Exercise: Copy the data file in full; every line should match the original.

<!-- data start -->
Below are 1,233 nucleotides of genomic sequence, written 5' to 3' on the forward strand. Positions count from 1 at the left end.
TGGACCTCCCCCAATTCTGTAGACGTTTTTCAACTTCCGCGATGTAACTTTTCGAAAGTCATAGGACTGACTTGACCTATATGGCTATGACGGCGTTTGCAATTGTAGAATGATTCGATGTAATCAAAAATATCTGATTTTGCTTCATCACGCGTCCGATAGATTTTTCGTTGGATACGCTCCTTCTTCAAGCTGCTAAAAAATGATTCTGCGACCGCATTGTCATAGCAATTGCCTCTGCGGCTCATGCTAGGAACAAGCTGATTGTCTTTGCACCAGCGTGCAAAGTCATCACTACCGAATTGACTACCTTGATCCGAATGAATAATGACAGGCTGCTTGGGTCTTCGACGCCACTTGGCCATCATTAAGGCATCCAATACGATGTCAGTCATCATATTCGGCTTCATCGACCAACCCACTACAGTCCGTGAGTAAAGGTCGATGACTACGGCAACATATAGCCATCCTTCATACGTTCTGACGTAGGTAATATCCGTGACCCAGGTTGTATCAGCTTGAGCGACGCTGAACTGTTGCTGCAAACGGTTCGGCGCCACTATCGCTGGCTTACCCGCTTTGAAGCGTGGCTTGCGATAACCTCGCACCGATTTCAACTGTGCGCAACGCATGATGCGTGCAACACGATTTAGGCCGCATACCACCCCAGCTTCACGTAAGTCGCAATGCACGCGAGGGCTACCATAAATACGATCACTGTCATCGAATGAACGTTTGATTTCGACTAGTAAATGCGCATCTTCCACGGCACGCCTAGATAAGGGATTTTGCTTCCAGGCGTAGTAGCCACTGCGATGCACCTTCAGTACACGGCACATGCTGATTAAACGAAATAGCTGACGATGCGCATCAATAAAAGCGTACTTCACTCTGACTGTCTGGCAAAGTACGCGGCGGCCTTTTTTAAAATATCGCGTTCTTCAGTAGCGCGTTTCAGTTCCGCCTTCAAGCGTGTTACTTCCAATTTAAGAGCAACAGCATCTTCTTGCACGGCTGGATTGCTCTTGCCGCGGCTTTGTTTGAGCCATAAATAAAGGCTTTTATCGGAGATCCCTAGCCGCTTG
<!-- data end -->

Below are 1,233 nucleotides of genomic sequence, written 5' to 3' on the forward strand. Positions count from 1 at the left end.
TGGACCTCCCCCAATTCTGTAGACGTTTTTCAACTTCCGCGATGTAACTTTTCGAAAGTCATAGGACTGACTTGACCTATATGGCTATGACGGCGTTTGCAATTGTAGAATGATTCGATGTAATCAAAAATATCTGATTTTGCTTCATCACGCGTCCGATAGATTTTTCGTTGGATACGCTCCTTCTTCAAGCTGCTAAAAAATGATTCTGCGACCGCATTGTCATAGCAATTGCCTCTGCGGCTCATGCTAGGAACAAGCTGATTGTCTTTGCACCAGCGTGCAAAGTCATCACTACCGAATTGACTACCTTGATCCGAATGAATAATGACAGGCTGCTTGGGTCTTCGACGCCACTTGGCCATCATTAAGGCATCCAATACGATGTCAGTCATCATATTCGGCTTCATCGACCAACCCACTACAGTCCGTGAGTAAAGGTCGATGACTACGGCAACATATAGCCATCCTTCATACGTTCTGACGTAGGTAATATCCGTGACCCAGGTTGTATCAGCTTGAGCGACGCTGAACTGTTGCTGCAAACGGTTCGGCGCCACTATCGCTGGCTTACCCGCTTTGAAGCGTGGCTTGCGATAACCTCGCACCGATTTCAACTGTGCGCAACGCATGATGCGTGCAACACGATTTAGGCCGCATACCACCCCAGCTTCACGTAAGTCGCAATGCACGCGAGGGCTACCATAAATACGATCACTGTCATCGAATGAACGTTTGATTTCGACTAGTAAATGCGCATCTTCCACGGCACGCCTAGATAAGGGATTTTGCTTCCAGGCGTAGTAGCCACTGCGATGCACCTTCAGTACACGGCACATGCTGATTAAACGAAATAGCTGACGATGCGCATCAATAAAAGCGTACTTCACTCTGACTGTCTGGCAAAGTACGCGGCGGCCTTTTTTAAAATATCGCGTTCTTCAGTAGCGCGTTTCAGTTCCGCCTTCAAGCGTGTTACTTCCAATTTAAGAGCAACAGCATCTTCTTGCACGGCTGGATTGCTCTTGCCGCGGCTTTGTTTGAGCCATAAATAAAGGCTTTTATCGGAGATCCCTAGCCGCTTG